The Fed action also came on a day when new figures showed worker productivity in the U.S. dropped this spring for the first time in more than a year — a sign that companies that want to grow may need to hire more people.
Investors reacted positively to the Fed statement. Stocks were down sharply before the announcement but made up ground after it was announced at mid-afternoon. The Dow Jones industrial average finished down about 55 points.
Treasury prices rose slightly because the Fed plan would reduce the amount of government debt on the market for others to buy.
The Fed said it would buy two-year and 10-year Treasurys by using the proceeds from debt and mortgage-backed securities it bought from Fannie Mae and Freddie Mac. It said that it would buy additional government debt as its existing Treasury bonds mature.
The effect is that the Fed will keep its $2.3 trillion balance sheet steady — rather than rolling it back, as it had hoped to do as the economy improved — while shifting its holdings out of mortgage securities and into more government debt.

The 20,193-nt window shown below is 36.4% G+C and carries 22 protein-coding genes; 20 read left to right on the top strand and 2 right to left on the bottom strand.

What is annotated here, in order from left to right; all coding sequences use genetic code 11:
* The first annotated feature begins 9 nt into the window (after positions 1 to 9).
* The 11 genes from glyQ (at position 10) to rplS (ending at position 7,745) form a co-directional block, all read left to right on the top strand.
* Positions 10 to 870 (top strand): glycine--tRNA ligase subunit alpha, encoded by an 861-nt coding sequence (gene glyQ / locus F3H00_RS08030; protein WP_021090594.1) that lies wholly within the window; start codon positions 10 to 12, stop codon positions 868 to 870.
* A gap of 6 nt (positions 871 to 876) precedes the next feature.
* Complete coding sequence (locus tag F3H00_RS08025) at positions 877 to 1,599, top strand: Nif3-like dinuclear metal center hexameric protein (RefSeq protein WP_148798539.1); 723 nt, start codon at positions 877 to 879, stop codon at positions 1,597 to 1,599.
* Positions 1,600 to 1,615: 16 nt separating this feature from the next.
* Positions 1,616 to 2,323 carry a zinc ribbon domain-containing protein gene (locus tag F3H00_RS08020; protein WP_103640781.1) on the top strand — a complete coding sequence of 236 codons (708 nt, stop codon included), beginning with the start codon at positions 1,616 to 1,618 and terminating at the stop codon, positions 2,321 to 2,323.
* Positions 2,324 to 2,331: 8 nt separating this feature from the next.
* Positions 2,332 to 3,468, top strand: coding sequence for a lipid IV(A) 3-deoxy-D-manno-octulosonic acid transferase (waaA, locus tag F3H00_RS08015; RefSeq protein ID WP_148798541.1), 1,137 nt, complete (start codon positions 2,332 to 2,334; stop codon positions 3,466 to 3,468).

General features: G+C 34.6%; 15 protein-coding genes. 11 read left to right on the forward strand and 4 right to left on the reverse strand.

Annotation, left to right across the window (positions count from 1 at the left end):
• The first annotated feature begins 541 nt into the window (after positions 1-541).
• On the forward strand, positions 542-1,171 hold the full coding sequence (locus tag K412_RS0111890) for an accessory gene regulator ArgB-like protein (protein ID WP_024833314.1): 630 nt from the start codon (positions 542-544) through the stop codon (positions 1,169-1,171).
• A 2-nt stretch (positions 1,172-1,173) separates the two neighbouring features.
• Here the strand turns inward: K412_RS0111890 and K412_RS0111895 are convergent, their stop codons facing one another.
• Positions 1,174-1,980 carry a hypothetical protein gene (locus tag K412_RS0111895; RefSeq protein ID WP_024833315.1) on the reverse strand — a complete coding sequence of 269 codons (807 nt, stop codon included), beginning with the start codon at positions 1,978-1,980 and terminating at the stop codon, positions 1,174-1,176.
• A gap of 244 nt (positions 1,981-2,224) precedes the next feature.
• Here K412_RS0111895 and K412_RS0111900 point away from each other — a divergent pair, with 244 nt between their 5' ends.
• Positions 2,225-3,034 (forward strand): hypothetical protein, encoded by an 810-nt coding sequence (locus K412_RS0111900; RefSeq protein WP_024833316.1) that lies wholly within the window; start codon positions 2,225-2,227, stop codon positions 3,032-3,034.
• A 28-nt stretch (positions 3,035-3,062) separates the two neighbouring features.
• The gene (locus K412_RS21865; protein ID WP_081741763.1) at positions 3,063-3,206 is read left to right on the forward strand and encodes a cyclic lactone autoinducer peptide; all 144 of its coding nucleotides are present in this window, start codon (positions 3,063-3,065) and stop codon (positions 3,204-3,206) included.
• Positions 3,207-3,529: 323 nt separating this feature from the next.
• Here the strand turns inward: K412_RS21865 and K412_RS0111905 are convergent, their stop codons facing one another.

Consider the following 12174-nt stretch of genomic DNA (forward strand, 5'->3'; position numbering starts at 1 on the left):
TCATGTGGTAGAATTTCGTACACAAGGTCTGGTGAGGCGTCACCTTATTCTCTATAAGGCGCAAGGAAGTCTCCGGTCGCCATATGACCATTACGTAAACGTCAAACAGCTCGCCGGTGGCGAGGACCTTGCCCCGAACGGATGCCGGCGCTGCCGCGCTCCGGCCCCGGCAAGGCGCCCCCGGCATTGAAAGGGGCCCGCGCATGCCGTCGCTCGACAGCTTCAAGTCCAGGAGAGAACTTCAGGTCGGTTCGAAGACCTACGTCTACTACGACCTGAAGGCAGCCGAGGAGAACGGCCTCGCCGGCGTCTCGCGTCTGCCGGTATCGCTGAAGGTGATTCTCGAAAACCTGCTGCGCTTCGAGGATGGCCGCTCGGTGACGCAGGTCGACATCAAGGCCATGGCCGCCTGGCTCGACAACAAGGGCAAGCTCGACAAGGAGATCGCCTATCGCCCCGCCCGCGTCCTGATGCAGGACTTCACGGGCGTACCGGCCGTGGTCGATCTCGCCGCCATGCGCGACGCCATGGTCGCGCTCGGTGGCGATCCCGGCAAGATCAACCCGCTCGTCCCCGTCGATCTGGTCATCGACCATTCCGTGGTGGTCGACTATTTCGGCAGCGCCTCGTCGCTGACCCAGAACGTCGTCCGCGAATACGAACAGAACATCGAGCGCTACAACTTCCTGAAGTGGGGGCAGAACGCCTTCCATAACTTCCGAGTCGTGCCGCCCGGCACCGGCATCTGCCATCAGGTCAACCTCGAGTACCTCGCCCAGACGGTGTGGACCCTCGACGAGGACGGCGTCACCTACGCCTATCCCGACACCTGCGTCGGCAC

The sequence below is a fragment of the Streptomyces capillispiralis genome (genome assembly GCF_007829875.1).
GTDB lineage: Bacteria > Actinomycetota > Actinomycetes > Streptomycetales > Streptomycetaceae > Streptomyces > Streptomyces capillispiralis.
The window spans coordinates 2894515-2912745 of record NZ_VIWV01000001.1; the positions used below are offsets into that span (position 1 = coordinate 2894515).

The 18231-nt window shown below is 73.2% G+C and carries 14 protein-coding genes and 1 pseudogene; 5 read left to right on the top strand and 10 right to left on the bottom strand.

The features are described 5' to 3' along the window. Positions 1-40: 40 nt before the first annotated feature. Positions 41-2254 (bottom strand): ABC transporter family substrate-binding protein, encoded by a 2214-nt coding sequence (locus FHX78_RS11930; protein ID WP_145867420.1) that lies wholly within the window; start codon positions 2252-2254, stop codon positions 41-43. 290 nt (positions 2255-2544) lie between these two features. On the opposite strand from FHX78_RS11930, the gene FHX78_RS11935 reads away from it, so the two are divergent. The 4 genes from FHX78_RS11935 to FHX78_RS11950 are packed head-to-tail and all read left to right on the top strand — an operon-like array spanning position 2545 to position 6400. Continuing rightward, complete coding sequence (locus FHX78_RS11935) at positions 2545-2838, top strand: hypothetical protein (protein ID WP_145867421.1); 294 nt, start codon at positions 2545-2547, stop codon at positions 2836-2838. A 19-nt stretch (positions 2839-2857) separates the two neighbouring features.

"The news is positive but not meaningful," said John Merrill, chief investment officer of Tanglewood Wealth Management in Houston. "The money is a pittance."
The central bank said it expects to start buying the government debt Aug. 17 and planned to publish details Wednesday.
From March 2009 to this March, the Fed bought up $1.25 trillion in mortgage securities and $175 billion in debt from Fannie Mae and Freddie Mac. The goal of these purchases was to drive down mortgage rates and bolster the crippled housing market. The Fed also bought $300 billion of government debt between March and October 2009.
The Fed's balance sheet has stayed at roughly $2.3 trillion since March.
Economists are skeptical that cheaper credit or even more government aid will get Americans shopping more and businesses to hire. They also say some jobs in construction and other housing-related fields, and in manufacturing, will never return to pre-recession levels — a shift in the basic structure of the economy.
High unemployment, lackluster income growth, sagging home values and tight credit are all restraining the pace at which Americans are spending, usually a major source of powering the economy.
Full text of the Fed statement